Sun Pharmaceutical Industries, India’s biggest drug maker, is planning to firm up a series of measures soon with the aim to improve field force productivity in domestic operations of Ranbaxy Laboratories, the company it is in the process of acquiring from its Japanese parent Daiichi Sankyo. The drug maker also plans to draw up detailed cross-selling plans for each state, according to industry consultants familiar with the matter.
Most of these changes will take effect a year after Sun Pharma closes the Ranbaxy deal, which is expected to happen by end 2014, they added. “If one assesses the productivity of a Sun Pharma medical representative, each roughly generated about Rs 90 lakh worth of annual business in the year ended March 2014. In contrast, each Ranbaxy medical representative, on an average, brought business worth Rs 55 lakh,” said one of the consultants quoted above.
“While some bit of it could be attributed to the nature of products they sell, Sun believes that a big chunk of this gap can be plugged by taking a series of measures to improve productivity of Ranbaxy sales force.”
Sun focuses on chronic products while a large part of Ranbaxy’s business in the domestic market comes from acute drugs. In April, Sun agreed to acquire rival Ranbaxy. The transaction worth $4 billion is the largest in-bound deal in the domestic pharma sector and is set to create the fifth largest generic drug maker globally and the largest player in the Rs 75,000-crore domestic pharma space.
The deal is awaiting regulatory approvals, including that of the Competition Commission of India, which is evaluating if the new combine can have adverse impact on competition in the domestic market. While Sun has on its rolls about 4,000 medical representatives in the domestic market, Ranbaxy has almost 5,500 medical representatives here.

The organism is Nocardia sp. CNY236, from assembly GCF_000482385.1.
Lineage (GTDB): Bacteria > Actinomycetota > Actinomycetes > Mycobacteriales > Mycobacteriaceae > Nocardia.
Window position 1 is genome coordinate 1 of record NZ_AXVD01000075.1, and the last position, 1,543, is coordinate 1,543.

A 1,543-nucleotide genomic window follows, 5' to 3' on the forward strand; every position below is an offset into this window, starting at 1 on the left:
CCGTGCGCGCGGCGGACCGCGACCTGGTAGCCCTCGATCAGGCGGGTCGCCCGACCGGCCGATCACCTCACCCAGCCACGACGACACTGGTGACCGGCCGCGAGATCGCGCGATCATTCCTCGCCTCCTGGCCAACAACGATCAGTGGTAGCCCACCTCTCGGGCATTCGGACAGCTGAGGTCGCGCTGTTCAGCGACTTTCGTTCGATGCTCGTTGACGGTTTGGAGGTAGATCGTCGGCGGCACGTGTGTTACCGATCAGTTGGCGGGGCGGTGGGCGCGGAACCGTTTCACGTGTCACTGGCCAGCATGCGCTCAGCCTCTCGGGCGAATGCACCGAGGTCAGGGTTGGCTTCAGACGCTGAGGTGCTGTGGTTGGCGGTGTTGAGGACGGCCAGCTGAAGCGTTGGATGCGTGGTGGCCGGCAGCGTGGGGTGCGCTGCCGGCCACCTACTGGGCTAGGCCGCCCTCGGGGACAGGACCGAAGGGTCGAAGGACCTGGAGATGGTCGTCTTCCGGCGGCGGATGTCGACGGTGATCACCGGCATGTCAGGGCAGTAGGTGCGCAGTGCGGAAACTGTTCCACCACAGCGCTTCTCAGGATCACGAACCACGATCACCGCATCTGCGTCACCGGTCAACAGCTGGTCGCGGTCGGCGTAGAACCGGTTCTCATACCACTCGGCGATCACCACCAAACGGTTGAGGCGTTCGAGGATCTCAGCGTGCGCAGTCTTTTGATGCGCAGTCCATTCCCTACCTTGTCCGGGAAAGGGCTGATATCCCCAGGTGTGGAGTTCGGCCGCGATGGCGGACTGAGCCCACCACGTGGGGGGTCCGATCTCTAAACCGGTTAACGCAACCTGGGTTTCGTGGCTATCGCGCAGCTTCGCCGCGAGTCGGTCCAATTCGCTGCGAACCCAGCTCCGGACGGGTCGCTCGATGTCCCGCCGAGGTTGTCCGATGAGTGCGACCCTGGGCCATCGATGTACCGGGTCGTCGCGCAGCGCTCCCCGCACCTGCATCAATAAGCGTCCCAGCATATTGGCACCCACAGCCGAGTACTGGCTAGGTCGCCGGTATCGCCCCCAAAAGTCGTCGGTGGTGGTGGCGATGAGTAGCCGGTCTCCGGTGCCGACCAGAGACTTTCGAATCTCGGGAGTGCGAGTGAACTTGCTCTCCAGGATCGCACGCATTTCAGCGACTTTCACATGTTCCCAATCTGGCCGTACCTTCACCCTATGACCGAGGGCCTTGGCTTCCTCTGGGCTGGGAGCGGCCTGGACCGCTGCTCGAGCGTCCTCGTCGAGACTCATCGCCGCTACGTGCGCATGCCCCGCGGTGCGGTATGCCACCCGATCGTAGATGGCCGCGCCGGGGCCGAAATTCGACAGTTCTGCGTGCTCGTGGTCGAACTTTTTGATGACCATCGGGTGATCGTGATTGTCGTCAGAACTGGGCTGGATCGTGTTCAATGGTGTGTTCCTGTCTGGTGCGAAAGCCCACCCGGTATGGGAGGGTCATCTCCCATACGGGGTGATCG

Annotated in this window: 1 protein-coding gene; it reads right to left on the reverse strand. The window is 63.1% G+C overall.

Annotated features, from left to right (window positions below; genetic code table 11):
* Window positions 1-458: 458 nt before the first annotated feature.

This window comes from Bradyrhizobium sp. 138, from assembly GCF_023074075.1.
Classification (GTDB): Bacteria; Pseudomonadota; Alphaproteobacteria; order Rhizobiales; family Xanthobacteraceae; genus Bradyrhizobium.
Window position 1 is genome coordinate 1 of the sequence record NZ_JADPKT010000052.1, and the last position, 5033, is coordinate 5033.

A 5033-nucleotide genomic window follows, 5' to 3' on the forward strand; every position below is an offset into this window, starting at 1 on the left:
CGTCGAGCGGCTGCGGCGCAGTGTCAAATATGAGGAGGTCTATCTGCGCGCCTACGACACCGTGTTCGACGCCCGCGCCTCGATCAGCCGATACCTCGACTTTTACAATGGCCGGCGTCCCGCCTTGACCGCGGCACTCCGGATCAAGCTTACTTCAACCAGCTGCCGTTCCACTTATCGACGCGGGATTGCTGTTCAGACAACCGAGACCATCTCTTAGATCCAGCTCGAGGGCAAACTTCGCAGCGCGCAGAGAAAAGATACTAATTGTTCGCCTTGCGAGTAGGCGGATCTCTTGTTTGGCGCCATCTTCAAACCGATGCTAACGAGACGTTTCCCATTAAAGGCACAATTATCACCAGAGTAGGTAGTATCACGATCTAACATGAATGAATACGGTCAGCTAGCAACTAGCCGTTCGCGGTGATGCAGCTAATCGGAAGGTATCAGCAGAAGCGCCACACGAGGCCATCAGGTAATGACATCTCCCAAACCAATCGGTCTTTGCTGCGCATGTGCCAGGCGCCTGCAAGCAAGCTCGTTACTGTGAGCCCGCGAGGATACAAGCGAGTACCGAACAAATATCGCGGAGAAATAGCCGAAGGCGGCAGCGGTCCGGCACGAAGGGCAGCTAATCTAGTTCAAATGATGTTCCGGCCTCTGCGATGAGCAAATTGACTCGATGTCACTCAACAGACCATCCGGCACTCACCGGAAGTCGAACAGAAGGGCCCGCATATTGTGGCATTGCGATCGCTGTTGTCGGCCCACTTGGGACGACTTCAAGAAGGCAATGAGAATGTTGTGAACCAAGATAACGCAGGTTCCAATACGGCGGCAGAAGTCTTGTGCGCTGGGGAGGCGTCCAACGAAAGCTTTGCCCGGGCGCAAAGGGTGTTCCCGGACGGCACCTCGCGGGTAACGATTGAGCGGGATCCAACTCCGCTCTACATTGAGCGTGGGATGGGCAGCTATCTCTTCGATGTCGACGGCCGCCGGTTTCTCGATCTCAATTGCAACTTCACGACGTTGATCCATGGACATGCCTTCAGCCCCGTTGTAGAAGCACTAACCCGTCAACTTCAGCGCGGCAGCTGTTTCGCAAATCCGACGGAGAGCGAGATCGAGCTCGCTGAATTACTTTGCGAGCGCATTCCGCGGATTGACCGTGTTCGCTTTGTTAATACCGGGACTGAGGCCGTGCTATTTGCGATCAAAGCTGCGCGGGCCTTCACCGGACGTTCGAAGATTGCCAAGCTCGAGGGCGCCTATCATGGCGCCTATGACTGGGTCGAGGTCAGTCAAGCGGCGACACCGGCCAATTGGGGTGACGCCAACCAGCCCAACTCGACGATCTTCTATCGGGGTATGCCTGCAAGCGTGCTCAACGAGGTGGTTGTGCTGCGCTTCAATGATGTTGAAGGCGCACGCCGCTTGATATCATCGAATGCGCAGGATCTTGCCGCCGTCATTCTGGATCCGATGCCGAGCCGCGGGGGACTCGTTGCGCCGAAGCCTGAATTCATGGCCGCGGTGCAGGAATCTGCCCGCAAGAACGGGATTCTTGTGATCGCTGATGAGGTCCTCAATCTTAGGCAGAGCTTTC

Sun clocked sales of Rs 4,087 crore in the domestic market in the year ended March, according to Aiocd Awacs, a market research firm. “Sun plans to draw up detailed cross-selling plans for each state. For instance, in states where Ranbaxy has a firmer foothold, mainly northern states such as Delhi and the National Capital Region, Punjab, Haryana, Uttarakhand, Uttar Pradesh, Bihar, Sun plans to use its infrastructure to deepen penetration of its own products.
“Similarly, in states where Sun has a stronger grip such as Tamil Nadu, Karnataka, Andhra Pradesh, West Bengal and Rajasthan, it plans to use its presence to sell Ranbaxy products,” said the consultant quoted earlier.
A Sun spokesperson said the company has no comments to offer on the matter. While announcing quarterly results last month, the company’s managing director Dilip Shanghvi had said that Sun is intensively planning integration with Ranbaxy. Industry experts say Sun should look at clubbing its sales divisions for overlapping drugs with that of Ranbaxy’s.
“Post-acquisition, Sun should merge sales team for common products between the two firms for better efficiencies,” said Ranjit Kapadia, senior vice president, Centrum Broking. While the fresh recruits among Ranbaxy’s sales force should be directed to general practitioners, experienced hands from Ranbaxy should be trained better and made to handle specialists, he added.
In the last four years, while Ranbaxy has lagged behind the average growth in Indian pharma market, Sun has outperformed it. Between the first and third year of acquisition, Sun Pharma plans to focus on realigning Ranbaxy’s sales division and reap benefits flowing from integrating procurement and supply chains. During this period, it also aims to boost efficiencies in key markets, such as India and the US, to deliver $250 million of operational synergies it has promised by the third year.
Within a year of deal closure, Sun hopes to have brought to the US market two of Ranbaxy’s pending exclusive marketing opportunities — generic versions of Nexium and Valcyte, which earn its parents — Astra Zeneca and Roche— more than $5 billion in annual US sales. Between the third and fifth year, Sun plans to use Ranbaxy’s infrastructure in emerging markets —in many of which it is not present — to launch its own products and partner with Daiichi to make a foray into the Japan market.